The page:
During this pause in his educational plans, Kleiss worked a variety of jobs.  Though it involved hardening steel drilling equipment with cyanide, he considered his job at the Oil Country Specialties company his best job.  One of the company managers, Roger “Rolley” Inman, had formed a flying circus with his two brothers and a two-year-old male lion (yes, a lion).  Inman gave Kleiss and his father their first airplane ride.  With Jack’s father standing in the enclosed cockpit drinking a cup of coffee between Inman and Jack, Rolley did a full loop.  The centrifugal force kept both his father and his coffee on the floor and in the cup, respectively,  Upon landing, Jack’s dad thanked Rolley for both flights.  “Flights?”  Inman laughed.  “I gave you only one flight!”  Kleiss senior rejoined, “No, you gave me two flights, the first and the last.”  His father may have hated flying, but Jack loved it.  Any questions he had about turning down the scholarship to KSU disappeared completely as Rolley took the plane through the loop.  A year at Coffeyville Junior College helped Jack buff up his math during the day while he continued at Oil Country Specialists on the afternoon shift, often working until midnight.   He also endulged in his hobby of repairing firearms which both added to his savings and his personal gun collection.

     In May of 1934, Kleiss reported to Annapolis, Maryland to enter the U.S. Naval Academy.  He graduated 245th in a class of 438.  Jack still had a two year commitment to serve in the surface Navy before he could apply for aviation training.  He was serving aboard the USS Vincennes out of Long Beach, California when he met his future wife Eunice.  She was a few years older than he and of another faith.  Jack says he was foolish and pigheaded enough to let their differences keep him from proposing to her.  After a deployment to the Atlantic Task Force and then aerial training in Florida, Kleiss found himself stationed aboard the USS Enterprise out of San Diego, CA.  He had a grand plan to marry Eunice (who they had mutually decided to call ‘Jean’, much the same way he had decided to be ‘Jack’ instead of Norman), but after only two days on the west coast, he had his orders changed.  The Enterprise was leaving for Hawaii and the commanding officer had Jack transferred into the Scouting Six squadron who would begin intensive training in Pearl Harbor for an undetermined amount of time.  Though the wedding would have to wait until after the Battle of Midway, Jean drove to San Diego to pick up the things that Jack would not be able to bring with him when he boarded the Enterprise.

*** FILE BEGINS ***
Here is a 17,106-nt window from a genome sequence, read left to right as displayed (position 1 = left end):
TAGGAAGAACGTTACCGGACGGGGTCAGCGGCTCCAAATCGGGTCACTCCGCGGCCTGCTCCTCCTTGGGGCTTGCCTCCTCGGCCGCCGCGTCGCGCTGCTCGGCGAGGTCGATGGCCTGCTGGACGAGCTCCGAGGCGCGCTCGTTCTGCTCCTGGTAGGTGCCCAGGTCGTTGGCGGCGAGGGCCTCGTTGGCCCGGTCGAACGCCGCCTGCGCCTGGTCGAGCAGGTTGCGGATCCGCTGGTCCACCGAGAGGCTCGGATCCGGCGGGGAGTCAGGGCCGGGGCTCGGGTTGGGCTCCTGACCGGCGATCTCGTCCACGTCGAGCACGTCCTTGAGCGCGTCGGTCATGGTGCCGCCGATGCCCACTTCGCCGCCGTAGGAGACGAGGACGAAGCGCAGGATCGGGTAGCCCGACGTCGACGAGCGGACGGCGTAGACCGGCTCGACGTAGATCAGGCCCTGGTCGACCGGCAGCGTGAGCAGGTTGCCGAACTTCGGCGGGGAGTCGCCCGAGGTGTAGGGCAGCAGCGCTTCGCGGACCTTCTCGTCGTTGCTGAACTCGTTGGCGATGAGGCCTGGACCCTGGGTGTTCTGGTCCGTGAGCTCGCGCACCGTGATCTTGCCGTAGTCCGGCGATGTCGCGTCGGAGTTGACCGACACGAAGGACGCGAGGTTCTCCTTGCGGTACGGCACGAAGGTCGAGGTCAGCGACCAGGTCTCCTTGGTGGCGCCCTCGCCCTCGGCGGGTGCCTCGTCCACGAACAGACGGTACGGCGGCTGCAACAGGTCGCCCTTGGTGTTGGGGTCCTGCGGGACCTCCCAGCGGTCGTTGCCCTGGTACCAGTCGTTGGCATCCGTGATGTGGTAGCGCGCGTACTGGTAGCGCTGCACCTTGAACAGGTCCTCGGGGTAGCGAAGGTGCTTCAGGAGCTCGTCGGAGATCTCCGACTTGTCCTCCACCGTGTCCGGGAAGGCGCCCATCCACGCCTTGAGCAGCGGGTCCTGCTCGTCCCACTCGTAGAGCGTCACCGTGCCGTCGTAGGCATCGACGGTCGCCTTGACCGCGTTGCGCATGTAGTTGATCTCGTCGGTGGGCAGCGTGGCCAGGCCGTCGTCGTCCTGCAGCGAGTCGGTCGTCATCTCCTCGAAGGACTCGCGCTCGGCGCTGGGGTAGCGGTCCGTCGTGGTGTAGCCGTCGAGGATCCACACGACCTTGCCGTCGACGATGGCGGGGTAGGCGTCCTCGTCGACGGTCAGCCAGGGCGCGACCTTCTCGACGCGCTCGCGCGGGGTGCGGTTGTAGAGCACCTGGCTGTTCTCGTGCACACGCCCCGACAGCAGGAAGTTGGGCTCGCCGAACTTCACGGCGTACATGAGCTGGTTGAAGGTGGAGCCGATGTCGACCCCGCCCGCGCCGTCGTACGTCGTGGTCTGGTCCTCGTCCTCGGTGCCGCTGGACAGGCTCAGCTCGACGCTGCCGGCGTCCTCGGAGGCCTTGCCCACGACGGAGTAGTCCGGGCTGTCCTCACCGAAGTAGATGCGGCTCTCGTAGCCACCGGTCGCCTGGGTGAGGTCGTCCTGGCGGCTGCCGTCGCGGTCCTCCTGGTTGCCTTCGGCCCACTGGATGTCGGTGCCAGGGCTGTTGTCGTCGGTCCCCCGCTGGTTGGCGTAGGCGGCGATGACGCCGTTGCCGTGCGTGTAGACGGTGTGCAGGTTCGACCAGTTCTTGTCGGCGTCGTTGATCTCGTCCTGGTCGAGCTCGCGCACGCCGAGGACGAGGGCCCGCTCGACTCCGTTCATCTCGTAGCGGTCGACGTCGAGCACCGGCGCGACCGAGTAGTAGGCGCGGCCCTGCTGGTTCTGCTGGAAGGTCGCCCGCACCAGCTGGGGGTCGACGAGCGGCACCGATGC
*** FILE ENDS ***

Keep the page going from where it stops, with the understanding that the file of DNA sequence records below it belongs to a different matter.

Flying a “Dauntless” SBD-3 (a ‘Scout Bomber Douglas – Mark 3’) on a bomb run has a steep learning curve.  Kleiss said plunging down a roller coaster was “Dullsville” compared to a dive-bombing run.  In practice or the real thing, the planes would start at an altitude of four miles.  When the wing commander waggled the wings of his aircraft, each plane would peel off one by one in a downward plunge toward their target.  The pilot would need to arm the bombs, adjust their instruments, and set the perforated flaps at the back of the wings called dive brakes.  Kleiss said that at the start of a dive, the target looked no larger than a ladybug sitting on top of your shoe.  

      Jack describes a typical bomb run:  “At full dive speed, an SBD dropped at 240 knots, or 275 miles per hour.  Even a typical, ‘perfect’ dive was hard to endure.  Air resistance buffeted the plane and deafened our hearing.  We had to keep our cockpits open during a dive, so the noise of the wind drowned out nearly all other sound.  With one eye on the bomb scope, we adjusted the dive so our target was centered and had no tendency to drift up and down, or left or right.   Our other eye glanced at airspeed and other instruments, assuring us that our dive brakes were working.  Mainly we watched the altimeter, which spun like a top but was inaccurate by 1,000 feet.  If it spun past 5,000 feet we knew it just passed 4,000.  We required 1,500 feet for normal pullout and another 1,000 feet to stay above bomb fragments.  A quick pull on the manual release handle gave each pilot a jolt as the undercarriage bomb – either a 500-pounder or a 1,000 pounder – pivoted ‘downward’ (really behind the plane) to clear the propeller.  To pull out, we pulled smoothly on the stick, which resulted in 6 to 8 g’s worth of pressure.  (At 6 g, this means that if a pilot, his parachute, and his flight gear met the design weight of 200 pounds, then he pushed down on the seat with a force of 1,200 poundds.)  Once we had pulled out into a level flight, we closed our dive brakes, swing those big perforated flaps flush with the trailing edge of the wing, accelerated to full throttle, went high RPM (rotations per minute) on the engine, and headed for home.”

     The carrier Enterprise was heading back to Pearl Harbor after delivering men and cargo to an island Marine base when the Japanese sneak attack occurred on December 7.  Had they not been delayed by weather, they would have been in port that fateful morning.  Kleiss’s squadron lost planes when they encountered the Japanese planes bound for Hawaii.  He himself flew a later scout loop but saw no action.  Initially, the chaotic radio chatter was hard to decipher, but when the fleet raised their battle flags, everyone knew they were now at war.  In the early months of 1942, Kleiss was involved with Task Force strikes at the Marshall Islands, at the island atolls of Wake and Marcus.  Kleiss wondered then if the loss of pilots, gunners, and planes was worth the minimal damage they did on these raids, but the brass assured them the message they sent by striking sites within 1,000 miles of Tokyo was just as important.  The engagement that would shake the Japanese fleet to its very core was closer than Jack thought.